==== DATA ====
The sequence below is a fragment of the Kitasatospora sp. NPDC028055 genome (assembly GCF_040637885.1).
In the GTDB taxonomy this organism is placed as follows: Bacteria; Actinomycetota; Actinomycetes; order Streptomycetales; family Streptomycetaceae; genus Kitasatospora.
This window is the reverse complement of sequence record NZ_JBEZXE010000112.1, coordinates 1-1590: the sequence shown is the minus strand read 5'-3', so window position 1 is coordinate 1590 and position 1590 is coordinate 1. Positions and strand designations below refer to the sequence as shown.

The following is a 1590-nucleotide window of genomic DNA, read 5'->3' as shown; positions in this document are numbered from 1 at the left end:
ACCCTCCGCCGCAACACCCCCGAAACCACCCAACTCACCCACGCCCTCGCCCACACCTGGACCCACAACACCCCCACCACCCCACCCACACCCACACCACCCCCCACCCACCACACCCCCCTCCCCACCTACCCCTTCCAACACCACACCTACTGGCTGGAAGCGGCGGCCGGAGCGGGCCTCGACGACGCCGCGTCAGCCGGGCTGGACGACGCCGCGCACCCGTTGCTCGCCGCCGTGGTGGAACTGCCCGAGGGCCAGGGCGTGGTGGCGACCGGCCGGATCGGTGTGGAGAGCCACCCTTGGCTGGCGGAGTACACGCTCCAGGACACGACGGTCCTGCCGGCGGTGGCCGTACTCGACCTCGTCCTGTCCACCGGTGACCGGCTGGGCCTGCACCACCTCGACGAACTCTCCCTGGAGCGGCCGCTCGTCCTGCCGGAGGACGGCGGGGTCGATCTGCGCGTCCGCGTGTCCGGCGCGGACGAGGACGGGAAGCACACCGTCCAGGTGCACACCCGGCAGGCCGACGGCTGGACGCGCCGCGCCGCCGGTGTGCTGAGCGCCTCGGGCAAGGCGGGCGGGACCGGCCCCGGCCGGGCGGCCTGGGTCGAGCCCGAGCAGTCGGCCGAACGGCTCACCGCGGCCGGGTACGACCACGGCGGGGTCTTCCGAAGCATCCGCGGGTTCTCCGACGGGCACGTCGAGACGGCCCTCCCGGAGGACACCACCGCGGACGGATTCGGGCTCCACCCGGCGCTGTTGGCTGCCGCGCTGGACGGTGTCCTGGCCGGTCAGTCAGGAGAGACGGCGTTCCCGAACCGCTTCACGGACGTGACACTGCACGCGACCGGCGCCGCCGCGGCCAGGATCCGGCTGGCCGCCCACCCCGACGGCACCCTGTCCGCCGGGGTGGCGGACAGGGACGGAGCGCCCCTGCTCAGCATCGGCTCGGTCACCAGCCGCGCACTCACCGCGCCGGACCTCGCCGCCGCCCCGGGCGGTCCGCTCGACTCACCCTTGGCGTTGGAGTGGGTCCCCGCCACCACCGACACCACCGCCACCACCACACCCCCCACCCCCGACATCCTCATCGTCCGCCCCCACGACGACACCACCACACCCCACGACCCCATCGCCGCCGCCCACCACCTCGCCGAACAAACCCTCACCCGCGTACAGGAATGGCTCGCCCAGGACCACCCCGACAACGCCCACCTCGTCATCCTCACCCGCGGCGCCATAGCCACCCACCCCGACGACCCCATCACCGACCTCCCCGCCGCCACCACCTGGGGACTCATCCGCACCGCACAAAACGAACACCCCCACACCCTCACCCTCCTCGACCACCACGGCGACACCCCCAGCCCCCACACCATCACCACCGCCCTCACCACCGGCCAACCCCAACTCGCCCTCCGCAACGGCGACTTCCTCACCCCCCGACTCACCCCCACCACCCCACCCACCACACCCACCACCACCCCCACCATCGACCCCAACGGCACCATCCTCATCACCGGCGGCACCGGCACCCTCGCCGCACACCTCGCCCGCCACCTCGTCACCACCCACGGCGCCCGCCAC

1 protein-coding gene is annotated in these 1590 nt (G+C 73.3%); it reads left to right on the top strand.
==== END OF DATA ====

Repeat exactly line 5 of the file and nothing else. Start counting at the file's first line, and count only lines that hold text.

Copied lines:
ACCCTCCGCCGCAACACCCCCGAAACCACCCAACTCACCCACGCCCTCGCCCACACCTGGACCCACAACACCCCCACCACCCCACCCACACCCACACCACCCCCCACCCACCACACCCCCCTCCCCACCTACCCCTTCCAACACCACACCTACTGGCTGGAAGCGGCGGCCGGAGCGGGCCTCGACGACGCCGCGTCAGCCGGGCTGGACGACGCCGCGCACCCGTTGCTCGCCGCCGTGGTGGAACTGCCCGAGGGCCAGGGCGTGGTGGCGACCGGCCGGATCGGTGTGGAGAGCCACCCTTGGCTGGCGGAGTACACGCTCCAGGACACGACGGTCCTGCCGGCGGTGGCCGTACTCGACCTCGTCCTGTCCACCGGTGACCGGCTGGGCCTGCACCACCTCGACGAACTCTCCCTGGAGCGGCCGCTCGTCCTGCCGGAGGACGGCGGGGTCGATCTGCGCGTCCGCGTGTCCGGCGCGGACGAGGACGGGAAGCACACCGTCCAGGTGCACACCCGGCAGGCCGACGGCTGGACGCGCCGCGCCGCCGGTGTGCTGAGCGCCTCGGGCAAGGCGGGCGGGACCGGCCCCGGCCGGGCGGCCTGGGTCGAGCCCGAGCAGTCGGCCGAACGGCTCACCGCGGCCGGGTACGACCACGGCGGGGTCTTCCGAAGCATCCGCGGGTTCTCCGACGGGCACGTCGAGACGGCCCTCCCGGAGGACACCACCGCGGACGGATTCGGGCTCCACCCGGCGCTGTTGGCTGCCGCGCTGGACGGTGTCCTGGCCGGTCAGTCAGGAGAGACGGCGTTCCCGAACCGCTTCACGGACGTGACACTGCACGCGACCGGCGCCGCCGCGGCCAGGATCCGGCTGGCCGCCCACCCCGACGGCACCCTGTCCGCCGGGGTGGCGGACAGGGACGGAGCGCCCCTGCTCAGCATCGGCTCGGTCACCAGCCGCGCACTCACCGCGCCGGACCTCGCCGCCGCCCCGGGCGGTCCGCTCGACTCACCCTTGGCGTTGGAGTGGGTCCCCGCCACCACCGACACCACCGCCACCACCACACCCCCCACCCCCGACATCCTCATCGTCCGCCCCCACGACGACACCACCACACCCCACGACCCCATCGCCGCCGCCCACCACCTCGCCGAACAAACCCTCACCCGCGTACAGGAATGGCTCGCCCAGGACCACCCCGACAACGCCCACCTCGTCATCCTCACCCGCGGCGCCATAGCCACCCACCCCGACGACCCCATCACCGACCTCCCCGCCGCCACCACCTGGGGACTCATCCGCACCGCACAAAACGAACACCCCCACACCCTCACCCTCCTCGACCACCACGGCGACACCCCCAGCCCCCACACCATCACCACCGCCCTCACCACCGGCCAACCCCAACTCGCCCTCCGCAACGGCGACTTCCTCACCCCCCGACTCACCCCCACCACCCCACCCACCACACCCACCACCACCCCCACCATCGACCCCAACGGCACCATCCTCATCACCGGCGGCACCGGCACCCTCGCCGCACACCTCGCCCGCCACCTCGTCACCACCCACGGCGCCCGCCAC